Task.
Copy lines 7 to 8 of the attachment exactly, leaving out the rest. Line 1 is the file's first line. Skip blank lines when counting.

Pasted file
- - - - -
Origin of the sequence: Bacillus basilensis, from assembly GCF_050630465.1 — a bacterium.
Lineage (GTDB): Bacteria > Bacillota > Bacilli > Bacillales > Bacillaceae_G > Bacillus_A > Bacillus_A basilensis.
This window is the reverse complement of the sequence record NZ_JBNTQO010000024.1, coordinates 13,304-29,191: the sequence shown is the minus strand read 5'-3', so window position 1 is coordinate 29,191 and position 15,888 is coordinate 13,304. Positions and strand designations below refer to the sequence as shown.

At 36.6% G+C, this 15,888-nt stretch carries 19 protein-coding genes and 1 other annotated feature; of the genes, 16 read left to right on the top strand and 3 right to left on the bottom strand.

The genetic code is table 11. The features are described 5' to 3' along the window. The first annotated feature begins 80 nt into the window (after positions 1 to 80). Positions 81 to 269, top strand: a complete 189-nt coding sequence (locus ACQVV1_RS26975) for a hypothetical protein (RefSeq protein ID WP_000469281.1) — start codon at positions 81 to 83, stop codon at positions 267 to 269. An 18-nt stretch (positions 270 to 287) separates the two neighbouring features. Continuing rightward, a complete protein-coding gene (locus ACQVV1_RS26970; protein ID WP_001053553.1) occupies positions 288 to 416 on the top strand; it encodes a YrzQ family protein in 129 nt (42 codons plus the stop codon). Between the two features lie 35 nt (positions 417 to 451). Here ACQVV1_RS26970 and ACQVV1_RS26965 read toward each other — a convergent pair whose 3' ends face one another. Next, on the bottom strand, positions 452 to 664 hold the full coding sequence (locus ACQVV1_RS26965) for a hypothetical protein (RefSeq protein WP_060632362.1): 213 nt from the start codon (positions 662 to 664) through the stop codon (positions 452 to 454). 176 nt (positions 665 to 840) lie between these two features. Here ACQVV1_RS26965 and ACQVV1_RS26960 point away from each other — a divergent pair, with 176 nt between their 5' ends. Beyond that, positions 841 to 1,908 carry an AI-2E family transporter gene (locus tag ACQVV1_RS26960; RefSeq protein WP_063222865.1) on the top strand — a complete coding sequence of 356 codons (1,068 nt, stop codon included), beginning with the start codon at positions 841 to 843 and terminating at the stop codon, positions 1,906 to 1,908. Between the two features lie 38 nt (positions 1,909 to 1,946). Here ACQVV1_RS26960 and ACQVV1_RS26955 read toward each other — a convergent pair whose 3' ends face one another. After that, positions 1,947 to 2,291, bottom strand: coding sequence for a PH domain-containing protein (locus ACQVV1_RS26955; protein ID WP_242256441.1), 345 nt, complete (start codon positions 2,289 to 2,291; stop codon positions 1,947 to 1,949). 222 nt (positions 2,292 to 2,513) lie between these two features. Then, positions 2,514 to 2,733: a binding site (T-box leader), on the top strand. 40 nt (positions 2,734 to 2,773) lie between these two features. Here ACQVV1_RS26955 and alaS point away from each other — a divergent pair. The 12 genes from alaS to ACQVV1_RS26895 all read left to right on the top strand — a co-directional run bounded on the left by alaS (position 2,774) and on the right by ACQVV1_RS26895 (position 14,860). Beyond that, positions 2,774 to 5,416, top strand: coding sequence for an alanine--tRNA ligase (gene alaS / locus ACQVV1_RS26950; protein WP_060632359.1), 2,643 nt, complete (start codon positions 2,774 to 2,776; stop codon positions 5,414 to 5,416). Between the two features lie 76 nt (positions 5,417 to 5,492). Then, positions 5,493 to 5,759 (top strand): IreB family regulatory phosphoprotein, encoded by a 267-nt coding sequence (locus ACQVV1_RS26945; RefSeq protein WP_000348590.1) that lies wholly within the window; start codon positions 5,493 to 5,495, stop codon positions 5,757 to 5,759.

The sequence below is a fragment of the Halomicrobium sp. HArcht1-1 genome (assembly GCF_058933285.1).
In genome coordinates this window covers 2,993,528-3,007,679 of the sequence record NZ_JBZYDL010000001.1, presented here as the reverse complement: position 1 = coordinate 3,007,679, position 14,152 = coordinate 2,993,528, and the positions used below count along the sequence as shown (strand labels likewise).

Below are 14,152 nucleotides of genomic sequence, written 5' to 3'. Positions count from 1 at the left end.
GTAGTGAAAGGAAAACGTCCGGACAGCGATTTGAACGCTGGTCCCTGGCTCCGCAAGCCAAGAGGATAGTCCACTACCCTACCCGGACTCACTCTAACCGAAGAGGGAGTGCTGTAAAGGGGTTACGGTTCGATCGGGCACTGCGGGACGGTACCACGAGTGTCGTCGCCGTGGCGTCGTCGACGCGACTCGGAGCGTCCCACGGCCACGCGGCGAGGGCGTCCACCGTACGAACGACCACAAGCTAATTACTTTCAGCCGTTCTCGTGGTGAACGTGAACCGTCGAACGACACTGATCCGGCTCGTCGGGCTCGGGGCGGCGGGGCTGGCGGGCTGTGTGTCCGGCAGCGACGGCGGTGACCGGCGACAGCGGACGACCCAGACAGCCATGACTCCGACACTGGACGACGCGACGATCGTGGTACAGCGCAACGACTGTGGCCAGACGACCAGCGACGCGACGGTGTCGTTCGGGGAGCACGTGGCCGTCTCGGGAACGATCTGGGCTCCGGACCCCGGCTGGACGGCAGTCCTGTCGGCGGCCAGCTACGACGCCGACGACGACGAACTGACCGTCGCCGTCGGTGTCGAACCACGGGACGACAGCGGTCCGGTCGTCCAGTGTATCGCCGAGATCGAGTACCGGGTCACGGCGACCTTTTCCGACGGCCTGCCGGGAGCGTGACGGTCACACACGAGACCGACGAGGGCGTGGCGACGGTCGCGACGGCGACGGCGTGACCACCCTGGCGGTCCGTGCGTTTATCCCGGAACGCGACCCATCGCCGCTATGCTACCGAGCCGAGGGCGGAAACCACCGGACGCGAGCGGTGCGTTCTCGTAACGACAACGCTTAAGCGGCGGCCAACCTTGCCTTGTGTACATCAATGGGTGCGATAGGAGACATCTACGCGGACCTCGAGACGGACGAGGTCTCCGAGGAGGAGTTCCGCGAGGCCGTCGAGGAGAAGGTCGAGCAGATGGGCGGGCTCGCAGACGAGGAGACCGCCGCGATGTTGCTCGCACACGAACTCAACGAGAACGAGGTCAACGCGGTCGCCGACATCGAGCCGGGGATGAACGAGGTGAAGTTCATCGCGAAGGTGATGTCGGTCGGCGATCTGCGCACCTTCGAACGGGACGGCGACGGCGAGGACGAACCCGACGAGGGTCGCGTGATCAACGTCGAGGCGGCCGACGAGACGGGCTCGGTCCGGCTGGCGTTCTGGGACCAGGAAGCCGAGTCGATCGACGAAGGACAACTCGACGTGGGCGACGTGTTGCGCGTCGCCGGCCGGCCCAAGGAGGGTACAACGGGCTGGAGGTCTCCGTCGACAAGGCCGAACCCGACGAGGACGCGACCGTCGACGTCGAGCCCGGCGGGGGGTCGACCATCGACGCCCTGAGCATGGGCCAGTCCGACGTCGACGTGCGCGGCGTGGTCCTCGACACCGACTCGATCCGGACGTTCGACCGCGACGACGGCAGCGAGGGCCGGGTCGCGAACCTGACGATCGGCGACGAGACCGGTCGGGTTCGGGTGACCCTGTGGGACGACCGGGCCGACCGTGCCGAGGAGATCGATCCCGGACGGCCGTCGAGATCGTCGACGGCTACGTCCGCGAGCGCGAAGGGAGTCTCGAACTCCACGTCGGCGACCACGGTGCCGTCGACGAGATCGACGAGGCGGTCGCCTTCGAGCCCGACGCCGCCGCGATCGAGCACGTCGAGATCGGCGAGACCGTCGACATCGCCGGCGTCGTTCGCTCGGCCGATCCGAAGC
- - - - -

In genome coordinates this window covers 2,993,528-3,007,679 of the sequence record NZ_JBZYDL010000001.1, presented here as the reverse complement: position 1 = coordinate 3,007,679, position 14,152 = coordinate 2,993,528, and the positions used below count along the sequence as shown (strand labels likewise).

Below are 14,152 nucleotides of genomic sequence, written 5' to 3'. Positions count from 1 at the left end.